Just imagine, a cobbler in our country is considered the lowest caste “mochi.” I remember even in my poverty-stricken childhood, my grandmother never allowed me to touch the cobbler when he came to repair a broken sandal. After he left, the place he occupied was cleaned with water. Does it mean our cobbler has no chance of becoming a Christian Louboutin or Jimmy Choo, the celebrated shoe designers whose hand everyone wants to shake?

“Hats off to you! You don’t care what others will say,” is what people in India often tell me about the bright, holiday colours I wear to work to meet top global corporate managers. Actually I started wearing such colours in France to differentiate myself from the high-flying CEOs I had to mingle with, and didn’t really pay heed to this habit. Until I recently met Nandita and discovered the gravity of the words, “What will people say?”

The enveloping torment that society puts on people of a different caste and creed does not allow us to blossom to our full potential. I hope India’s young generation will ignore such persecution of “What will others say?” and make their careers without boundary, achieve their love life without other’s interference and create their livelihood in every domain with dignity.

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Source : The Indian Express / The Financial Express

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Posted on 23-11-2014
Filed Under (YOUTH) by Shombit

From Discomfort Zone column by Shombit Sengupta in Financial Express and Indian Express

Born with innocence, strong socialization moulds human beings to certain cultures. The need to not deviate from societal norms can ruin many a cross-cultural love relationship.

The amazing number of sincere responses to my column on digital technology adding salt to love wounds tells me the problem is dire.  Firstly, thank you my readers for connecting to my writing and permitting me to use your personal experiences. You are proving that it’s not just traditional caste, different states, languages, food habits or innocent Facebook appearances that put spokes into intimate marriage bonding. Look at the numerous weird reasons you have revealed to me of how love marriages can be blocked, snuffing happiness out.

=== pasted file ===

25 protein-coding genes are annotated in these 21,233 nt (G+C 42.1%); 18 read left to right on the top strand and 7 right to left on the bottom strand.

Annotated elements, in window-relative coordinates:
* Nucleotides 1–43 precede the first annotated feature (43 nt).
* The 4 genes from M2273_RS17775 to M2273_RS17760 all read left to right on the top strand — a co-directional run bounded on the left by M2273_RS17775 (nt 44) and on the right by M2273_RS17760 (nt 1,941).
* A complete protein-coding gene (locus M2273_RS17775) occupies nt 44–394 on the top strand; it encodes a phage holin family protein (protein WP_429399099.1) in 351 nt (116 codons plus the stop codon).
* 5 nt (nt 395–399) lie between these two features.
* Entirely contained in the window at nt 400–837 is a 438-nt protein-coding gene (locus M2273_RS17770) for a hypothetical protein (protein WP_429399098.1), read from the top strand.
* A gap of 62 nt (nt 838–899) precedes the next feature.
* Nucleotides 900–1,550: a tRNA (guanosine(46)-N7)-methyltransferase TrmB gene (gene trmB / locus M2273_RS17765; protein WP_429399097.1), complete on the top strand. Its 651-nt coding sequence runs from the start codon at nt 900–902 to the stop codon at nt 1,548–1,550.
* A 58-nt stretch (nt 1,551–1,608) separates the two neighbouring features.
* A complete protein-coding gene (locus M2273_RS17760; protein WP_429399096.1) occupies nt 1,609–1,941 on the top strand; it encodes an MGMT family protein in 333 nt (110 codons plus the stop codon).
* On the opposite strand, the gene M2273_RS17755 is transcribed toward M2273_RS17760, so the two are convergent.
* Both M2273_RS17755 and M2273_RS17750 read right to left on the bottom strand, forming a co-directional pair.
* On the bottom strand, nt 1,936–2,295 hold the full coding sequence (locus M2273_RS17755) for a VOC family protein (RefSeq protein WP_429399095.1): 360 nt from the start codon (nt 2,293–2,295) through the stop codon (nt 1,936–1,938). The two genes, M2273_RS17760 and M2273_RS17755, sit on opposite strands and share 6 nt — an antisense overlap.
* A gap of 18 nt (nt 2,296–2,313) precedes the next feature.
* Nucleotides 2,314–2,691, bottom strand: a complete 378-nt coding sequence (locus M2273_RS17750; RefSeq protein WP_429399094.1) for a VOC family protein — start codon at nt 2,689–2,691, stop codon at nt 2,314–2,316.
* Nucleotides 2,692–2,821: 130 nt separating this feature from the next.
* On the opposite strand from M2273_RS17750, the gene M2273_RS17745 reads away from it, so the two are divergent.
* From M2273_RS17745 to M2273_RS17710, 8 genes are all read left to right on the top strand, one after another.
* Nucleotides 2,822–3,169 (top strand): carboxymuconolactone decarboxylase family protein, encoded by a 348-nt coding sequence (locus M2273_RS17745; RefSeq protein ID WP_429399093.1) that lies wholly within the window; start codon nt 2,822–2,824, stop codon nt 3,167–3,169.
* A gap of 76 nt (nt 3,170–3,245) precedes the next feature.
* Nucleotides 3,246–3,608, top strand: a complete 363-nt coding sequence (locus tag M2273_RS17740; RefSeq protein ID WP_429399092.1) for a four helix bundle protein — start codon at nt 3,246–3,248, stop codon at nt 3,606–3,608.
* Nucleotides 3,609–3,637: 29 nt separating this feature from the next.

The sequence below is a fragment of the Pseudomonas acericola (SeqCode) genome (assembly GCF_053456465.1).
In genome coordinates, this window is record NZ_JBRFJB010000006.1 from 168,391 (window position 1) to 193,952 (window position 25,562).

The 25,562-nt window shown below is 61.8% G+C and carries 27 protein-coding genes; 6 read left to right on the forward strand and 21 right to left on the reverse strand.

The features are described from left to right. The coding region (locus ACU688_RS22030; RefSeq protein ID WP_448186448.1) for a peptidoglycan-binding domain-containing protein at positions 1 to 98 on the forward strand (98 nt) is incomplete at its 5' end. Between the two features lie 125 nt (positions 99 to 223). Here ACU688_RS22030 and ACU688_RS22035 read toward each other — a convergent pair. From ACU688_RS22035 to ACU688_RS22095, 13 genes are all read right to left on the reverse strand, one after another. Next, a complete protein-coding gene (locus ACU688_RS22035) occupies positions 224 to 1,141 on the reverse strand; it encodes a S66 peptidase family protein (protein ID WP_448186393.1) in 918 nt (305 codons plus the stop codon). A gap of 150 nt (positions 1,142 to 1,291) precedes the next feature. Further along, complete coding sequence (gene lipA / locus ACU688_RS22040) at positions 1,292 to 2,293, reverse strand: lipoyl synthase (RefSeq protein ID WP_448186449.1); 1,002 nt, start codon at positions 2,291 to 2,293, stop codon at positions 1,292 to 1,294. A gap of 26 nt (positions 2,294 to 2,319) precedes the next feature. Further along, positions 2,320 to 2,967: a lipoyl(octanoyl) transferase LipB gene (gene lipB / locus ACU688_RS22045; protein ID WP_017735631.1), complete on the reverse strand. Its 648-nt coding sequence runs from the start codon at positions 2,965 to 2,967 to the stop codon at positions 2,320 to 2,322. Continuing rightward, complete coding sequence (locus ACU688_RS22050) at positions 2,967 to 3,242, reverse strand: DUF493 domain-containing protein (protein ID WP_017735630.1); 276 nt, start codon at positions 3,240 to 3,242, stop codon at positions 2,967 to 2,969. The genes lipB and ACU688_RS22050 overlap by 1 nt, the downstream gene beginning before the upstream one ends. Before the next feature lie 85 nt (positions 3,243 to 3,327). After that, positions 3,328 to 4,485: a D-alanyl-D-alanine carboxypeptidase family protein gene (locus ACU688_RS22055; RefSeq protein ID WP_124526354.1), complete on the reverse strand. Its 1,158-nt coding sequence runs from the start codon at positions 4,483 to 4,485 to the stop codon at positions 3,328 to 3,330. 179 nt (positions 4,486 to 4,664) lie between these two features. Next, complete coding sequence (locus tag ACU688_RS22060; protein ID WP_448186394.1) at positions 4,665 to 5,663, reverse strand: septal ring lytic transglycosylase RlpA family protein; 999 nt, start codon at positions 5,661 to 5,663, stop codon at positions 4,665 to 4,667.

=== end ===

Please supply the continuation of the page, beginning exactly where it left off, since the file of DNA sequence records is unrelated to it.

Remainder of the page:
Tech-savvy astrologer: A civil servant’s son and daughter of a family of engineers have been unable to marry for 3 years because of an astrologer’s negativity. These erudite families are evading decision-making responsibility by consulting an astrologer to determine marriage compatibility. It seems disbelieving or contradicting the astrologer is not an option because he uses the latest gadgets and apps to predict situations. Nor is it possible to bribe him, as is a common occurrence in such circumstances, because he’s a family member. The point I’m making here considers far-reaching consequences. Entrepreneurship is already lacking amongst our educated classes, by believing in such filters for children’s happiness we immobilize everyone. Instead of taking confident steps in life we make ourselves dependent on soothsayers, others who flex power muscles, or untoward beliefs in planetary movements we cannot control.

Antibiotic for digital woes: Having astronomical problems for marriage doesn’t mean there’s no solution if you visit the right godman. Watch out digital technology! Meet your match in a Baba who claims to remove “the negative impact that Internet has on young boys and girls.” In Mumbai’s suburban railway service which 7.5 million commuters use to come to work every day, this Baba advertises a cure for any digital technology problem people have. I’m sure many get convinced with such an antibiotic because a Baba plays a magical role in India.

Religious ricochet: An MNC executive said she’s had two different affairs at different times with non-Muslims who later confided they did not propose to her because their families were opposed to inter-religion unions. In her Muslim family, marrying outside the sect is considered a crime where all ties between the family and couple are severed. Her uncle arranged his daughter’s marriage to a Bora Muslim, so his extended family of Sunni Muslims ostracised them. When his other daughter fell in love with a Christian, her uncle insisted he convert to Islam. Even then his extended family boycotted him, stopped him from coming for prayers and will possibly disallow his burial in the community burial ground later. When another niece of this executive confided she had a Punjabi Hindu boyfriend, she excitedly offered to help them marry, but the niece declared, “I don’t plan to marry him. I will just go around with him until I can, and then get married to the guy my mother finds.”